Environmental Protection Review Canada
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Review of Compliance Order - August 12, 2010

In the Matter of the Environmental Protection Compliance Order issued under Section 235 of the Canadian Environmental Protection Act (1999) on June 2, 2010 in file number 5008-2010-05-18-002

And in the Matter of the written request for review received July 13, 2010 from Benoit Boudreau on behalf of Rewaco Trike Central Chilliwack.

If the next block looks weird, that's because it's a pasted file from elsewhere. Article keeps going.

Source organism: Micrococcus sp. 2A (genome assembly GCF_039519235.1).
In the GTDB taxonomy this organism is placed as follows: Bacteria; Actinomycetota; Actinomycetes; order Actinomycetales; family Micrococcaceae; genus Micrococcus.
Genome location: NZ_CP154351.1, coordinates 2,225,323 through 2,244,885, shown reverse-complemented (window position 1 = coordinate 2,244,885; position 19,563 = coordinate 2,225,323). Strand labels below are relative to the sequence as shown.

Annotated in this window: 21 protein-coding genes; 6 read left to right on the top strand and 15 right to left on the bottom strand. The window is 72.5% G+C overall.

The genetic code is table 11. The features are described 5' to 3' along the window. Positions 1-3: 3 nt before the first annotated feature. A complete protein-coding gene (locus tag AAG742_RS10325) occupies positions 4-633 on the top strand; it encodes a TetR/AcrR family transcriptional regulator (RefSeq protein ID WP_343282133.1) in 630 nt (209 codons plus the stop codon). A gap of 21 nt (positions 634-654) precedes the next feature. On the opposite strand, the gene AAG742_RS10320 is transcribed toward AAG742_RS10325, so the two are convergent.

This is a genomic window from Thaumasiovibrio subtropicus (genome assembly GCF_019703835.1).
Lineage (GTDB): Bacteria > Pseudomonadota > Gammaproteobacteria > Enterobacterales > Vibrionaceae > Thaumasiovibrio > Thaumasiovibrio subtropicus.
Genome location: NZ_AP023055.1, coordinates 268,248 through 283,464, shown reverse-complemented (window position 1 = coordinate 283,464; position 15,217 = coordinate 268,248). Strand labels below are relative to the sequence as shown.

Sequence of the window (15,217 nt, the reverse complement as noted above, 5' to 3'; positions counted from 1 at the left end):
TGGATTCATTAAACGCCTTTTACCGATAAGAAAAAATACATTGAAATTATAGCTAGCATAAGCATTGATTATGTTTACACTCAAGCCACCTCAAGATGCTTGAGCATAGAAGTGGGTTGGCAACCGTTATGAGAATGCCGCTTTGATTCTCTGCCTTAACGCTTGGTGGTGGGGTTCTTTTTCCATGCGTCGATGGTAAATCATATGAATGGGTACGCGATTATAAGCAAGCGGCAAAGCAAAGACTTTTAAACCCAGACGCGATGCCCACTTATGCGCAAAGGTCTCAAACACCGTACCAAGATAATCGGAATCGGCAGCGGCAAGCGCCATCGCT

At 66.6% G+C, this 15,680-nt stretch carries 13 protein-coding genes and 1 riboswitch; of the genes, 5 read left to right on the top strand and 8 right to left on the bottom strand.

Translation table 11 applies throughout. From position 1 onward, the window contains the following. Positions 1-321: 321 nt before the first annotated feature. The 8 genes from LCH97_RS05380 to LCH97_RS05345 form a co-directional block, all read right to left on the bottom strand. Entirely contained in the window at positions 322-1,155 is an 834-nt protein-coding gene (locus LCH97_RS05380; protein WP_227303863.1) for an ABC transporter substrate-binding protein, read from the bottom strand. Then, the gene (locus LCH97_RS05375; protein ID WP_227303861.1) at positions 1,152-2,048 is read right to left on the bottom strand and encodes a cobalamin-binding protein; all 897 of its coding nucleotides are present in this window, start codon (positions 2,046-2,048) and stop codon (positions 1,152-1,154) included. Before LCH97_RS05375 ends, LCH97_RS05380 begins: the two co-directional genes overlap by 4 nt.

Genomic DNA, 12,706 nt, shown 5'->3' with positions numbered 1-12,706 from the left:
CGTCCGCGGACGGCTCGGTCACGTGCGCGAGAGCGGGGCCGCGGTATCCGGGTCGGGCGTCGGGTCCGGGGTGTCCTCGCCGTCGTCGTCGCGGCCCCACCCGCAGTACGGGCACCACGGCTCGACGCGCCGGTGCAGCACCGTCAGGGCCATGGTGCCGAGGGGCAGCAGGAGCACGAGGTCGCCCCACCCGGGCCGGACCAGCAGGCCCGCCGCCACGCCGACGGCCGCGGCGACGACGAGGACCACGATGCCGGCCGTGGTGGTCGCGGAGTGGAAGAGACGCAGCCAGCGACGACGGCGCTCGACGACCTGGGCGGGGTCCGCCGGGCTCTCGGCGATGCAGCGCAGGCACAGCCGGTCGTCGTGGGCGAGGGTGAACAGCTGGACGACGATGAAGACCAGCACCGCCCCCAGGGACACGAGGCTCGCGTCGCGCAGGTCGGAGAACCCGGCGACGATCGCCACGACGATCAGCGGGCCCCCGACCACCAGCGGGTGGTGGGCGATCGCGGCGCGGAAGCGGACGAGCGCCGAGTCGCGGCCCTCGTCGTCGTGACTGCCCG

Benoit Boudreau operating as a sole proprietorship under the name and style of Rewaco Trike Central at 8982 Young Road, Chilliwack, British Columbia, made a request for a review of an Environmental Protection Compliance Order dated June 2, 2010 and delivered to Mr. Boudreau on or about June 8, 2010, issued pursuant to Section 235 of the Canadian Environmental Protection Act, 1999 (hereinafter the “Act”), being file numbered 5008-2010-05-18-002. A request for review may be made by notice in writing, giving to the Chief Review Officer within 30 days pursuant to Section 256(1) of the Act. Although Mr. Boudreau’s request for review was received a few days beyond the 30 day deadline, I have exercised my discretion pursuant to Section 256(2) of the Act to extend the deadline for making a request for review to accommodate Mr. Boudreau’s request. At the hearing of this review counsel present voiced no objection to this extension, when asked. In addition this review was scheduled for August 10, 2010, in light of the urgency for a decision presented in Mr. Boudreau’s request for a review. In spite of short notice both counsel represented their clients’ interests well.